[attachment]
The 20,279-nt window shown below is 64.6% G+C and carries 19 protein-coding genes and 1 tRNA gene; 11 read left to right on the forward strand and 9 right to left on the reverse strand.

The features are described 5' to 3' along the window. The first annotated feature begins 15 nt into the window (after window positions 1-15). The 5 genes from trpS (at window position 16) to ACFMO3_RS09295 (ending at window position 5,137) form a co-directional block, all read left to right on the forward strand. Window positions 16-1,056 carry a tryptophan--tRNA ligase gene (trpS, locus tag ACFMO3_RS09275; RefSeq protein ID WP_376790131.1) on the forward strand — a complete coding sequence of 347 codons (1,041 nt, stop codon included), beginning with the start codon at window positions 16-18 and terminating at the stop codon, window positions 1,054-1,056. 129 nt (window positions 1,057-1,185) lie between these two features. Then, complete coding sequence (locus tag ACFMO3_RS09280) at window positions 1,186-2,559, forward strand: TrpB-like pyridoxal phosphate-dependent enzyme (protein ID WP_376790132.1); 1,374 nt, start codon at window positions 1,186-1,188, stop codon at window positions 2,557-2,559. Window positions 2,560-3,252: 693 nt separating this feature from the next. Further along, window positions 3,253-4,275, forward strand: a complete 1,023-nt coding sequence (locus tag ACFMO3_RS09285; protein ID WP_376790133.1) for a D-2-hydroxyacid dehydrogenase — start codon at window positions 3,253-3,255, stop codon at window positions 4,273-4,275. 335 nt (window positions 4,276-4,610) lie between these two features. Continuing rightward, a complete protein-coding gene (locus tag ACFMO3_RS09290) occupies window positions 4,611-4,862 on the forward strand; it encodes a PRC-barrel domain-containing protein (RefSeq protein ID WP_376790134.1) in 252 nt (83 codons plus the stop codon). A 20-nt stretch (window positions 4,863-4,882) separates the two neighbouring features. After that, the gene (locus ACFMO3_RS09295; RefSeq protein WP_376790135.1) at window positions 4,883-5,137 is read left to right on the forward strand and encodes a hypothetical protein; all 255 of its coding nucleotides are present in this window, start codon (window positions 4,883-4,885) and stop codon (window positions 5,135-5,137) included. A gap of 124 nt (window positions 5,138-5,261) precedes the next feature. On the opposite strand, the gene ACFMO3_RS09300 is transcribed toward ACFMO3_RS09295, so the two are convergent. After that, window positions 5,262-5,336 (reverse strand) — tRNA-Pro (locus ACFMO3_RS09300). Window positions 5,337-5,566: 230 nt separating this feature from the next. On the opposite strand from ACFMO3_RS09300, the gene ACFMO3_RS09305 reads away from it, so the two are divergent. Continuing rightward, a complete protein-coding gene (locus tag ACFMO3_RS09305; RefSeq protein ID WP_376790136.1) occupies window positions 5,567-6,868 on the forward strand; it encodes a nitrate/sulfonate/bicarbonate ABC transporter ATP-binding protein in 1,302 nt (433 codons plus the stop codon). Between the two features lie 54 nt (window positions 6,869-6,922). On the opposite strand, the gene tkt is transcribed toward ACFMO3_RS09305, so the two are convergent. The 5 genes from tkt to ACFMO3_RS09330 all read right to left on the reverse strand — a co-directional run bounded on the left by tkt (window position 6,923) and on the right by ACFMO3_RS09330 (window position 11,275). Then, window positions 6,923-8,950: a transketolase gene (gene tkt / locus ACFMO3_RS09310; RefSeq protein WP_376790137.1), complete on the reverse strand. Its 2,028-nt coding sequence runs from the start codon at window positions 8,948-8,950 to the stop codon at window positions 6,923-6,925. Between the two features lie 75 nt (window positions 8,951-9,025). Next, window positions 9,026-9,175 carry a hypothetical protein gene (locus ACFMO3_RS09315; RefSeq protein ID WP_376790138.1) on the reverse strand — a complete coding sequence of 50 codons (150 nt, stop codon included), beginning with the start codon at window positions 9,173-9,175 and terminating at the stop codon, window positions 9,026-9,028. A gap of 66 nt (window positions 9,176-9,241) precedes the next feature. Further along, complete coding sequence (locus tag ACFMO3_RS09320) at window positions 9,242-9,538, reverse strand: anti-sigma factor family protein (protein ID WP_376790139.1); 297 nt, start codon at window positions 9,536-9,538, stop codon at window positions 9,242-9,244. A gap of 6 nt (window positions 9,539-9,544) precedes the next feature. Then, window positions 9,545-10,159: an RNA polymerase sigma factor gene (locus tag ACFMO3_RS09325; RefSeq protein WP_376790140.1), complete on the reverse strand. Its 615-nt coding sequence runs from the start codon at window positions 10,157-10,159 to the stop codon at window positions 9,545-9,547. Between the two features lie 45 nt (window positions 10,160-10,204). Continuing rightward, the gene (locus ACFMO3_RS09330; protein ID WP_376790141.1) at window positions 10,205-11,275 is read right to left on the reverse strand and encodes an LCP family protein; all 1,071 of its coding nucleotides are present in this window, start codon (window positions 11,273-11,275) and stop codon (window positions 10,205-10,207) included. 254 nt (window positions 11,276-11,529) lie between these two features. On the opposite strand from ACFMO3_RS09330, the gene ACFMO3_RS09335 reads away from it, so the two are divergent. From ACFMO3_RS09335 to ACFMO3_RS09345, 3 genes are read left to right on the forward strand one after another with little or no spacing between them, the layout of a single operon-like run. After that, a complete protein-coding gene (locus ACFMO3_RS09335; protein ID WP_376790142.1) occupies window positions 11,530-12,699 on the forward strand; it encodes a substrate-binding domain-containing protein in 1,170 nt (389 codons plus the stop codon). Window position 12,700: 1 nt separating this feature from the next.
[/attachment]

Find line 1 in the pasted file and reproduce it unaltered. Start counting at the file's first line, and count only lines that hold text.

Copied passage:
The 20,279-nt window shown below is 64.6% G+C and carries 19 protein-coding genes and 1 tRNA gene; 11 read left to right on the forward strand and 9 right to left on the reverse strand.